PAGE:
Review | The Muse by Jessie Burton

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The Muse by Jessie Burton
Published by Pan Macmillan on June 30, 2016
Genre : Historical Fiction, Adult
Pages : 464

THE BLURB

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On a hot July day in 1967, Odelle Bastien climbs the stone steps of the Skelton gallery in London, knowing that her life is about to change forever. Having struggled to find her place in the city since she arrived from Trinidad five years ago, she has been offered a job as a typist under the tutelage of the glamorous and enigmatic Marjorie Quick. But though Quick takes Odelle into her confidence, and unlocks a potential she didn’t know she had, she remains a mystery – no more so than when a lost masterpiece with a secret history is delivered to the gallery.

The truth about the painting lies in 1936 and a large house in rural Spain, where Olive Schloss, the daughter of a renowned art dealer, is harbouring ambitions of her own. Into this fragile paradise come artist and revolutionary Isaac Robles and his half-sister Teresa, who immediately insinuate themselves into the Schloss family, with explosive and devastating consequences . . .

Seductive, exhilarating and suspenseful, The Muse is an unforgettable novel about aspiration and identity, love and obsession, authenticity and deception – a masterpiece from Jessie Burton, the million-copy bestselling author of The Miniaturist.

MY THOUGHTS

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If there’s one thing I’ve learned, it’s this: in the end, a piece of art only succeeds when its creator – to paraphrase Olive Schloss – possesses the belief that brings it into being.

Oh Saints! This book knows how to make me furious with its twists! The clues were there and I was confident I knew what’s going on and what’s coming. But when everything was laid bare in front of my eyes, this author still managed to draw some strong emotions out of me. There are novels wherein you dread the death of main characters. Here, I got so mad with the twist. Mad to the point that I wish for a painful death for a character or two.

The Muse is a riveting story about art and creativity, love and loss, oppression and resistance, loyalty and betrayals, and secrets… lots of them. I loved this book in a hundred different ways starting with that eye-catching cover that demands attention. And wonderfully, the beauty of it doesn’t end with the cover as it matches what is inside.  Read More »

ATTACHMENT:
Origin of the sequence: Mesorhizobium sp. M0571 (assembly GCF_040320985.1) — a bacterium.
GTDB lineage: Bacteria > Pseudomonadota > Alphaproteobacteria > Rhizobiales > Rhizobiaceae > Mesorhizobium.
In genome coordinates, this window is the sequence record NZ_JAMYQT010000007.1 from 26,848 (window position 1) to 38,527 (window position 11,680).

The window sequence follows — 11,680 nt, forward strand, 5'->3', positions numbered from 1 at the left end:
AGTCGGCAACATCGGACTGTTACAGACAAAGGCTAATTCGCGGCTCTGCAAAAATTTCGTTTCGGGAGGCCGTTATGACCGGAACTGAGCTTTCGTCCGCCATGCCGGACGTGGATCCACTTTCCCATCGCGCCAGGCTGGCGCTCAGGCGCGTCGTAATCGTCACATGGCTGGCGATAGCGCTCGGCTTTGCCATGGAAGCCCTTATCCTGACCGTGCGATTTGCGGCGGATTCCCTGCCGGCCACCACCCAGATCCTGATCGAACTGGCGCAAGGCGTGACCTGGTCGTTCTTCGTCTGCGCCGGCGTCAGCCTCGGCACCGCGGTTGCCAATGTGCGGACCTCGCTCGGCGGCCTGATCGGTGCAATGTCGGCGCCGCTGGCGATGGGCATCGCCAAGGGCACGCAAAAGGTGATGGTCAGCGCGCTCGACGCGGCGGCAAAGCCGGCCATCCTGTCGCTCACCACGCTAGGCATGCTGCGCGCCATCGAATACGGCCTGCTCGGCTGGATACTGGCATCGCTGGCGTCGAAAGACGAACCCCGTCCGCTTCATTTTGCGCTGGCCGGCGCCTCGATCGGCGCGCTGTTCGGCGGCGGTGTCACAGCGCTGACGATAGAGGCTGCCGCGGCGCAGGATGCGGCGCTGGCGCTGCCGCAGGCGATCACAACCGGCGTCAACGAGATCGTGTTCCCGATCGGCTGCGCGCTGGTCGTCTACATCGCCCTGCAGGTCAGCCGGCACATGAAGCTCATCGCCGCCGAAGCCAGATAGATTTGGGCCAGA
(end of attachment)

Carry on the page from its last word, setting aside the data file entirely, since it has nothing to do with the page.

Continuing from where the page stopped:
Review | Yesternight by Cat Winters

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Yesternight by Cat Winters
Published by HarperCollins on October o4, 2016
Genre : Paranormal, Historical Fiction, Adult, Fantasy
Pages : 374

THE BLURB

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From the author of The Uninvited comes a haunting historical novel with a compelling mystery at its core. A young child psychologist steps off a train, her destination a foggy seaside town. There, she begins a journey causing her to question everything she believes about life, death, memories, and reincarnation.

In 1925, Alice Lind steps off a train in the rain-soaked coastal hamlet of Gordon Bay, Oregon. There, she expects to do nothing more difficult than administer IQ tests to a group of rural schoolchildren. A trained psychologist, Alice believes mysteries of the mind can be unlocked scientifically, but now her views are about to be challenged by one curious child.

Seven-year-old Janie O’Daire is a mathematical genius, which is surprising. But what is disturbing are the stories she tells: that her name was once Violet, she grew up in Kansas decades earlier, and she drowned at age nineteen. Alice delves into these stories, at first believing they’re no more than the product of the girl’s vast imagination. But, slowly, Alice comes to the realization that Janie might indeed be telling a strange truth.

Alice knows the investigation may endanger her already shaky professional reputation, and as a woman in a field dominated by men she has no room for mistakes. But she is unprepared for the ways it will illuminate terrifying mysteries within her own past, and in the process, irrevocably change her life.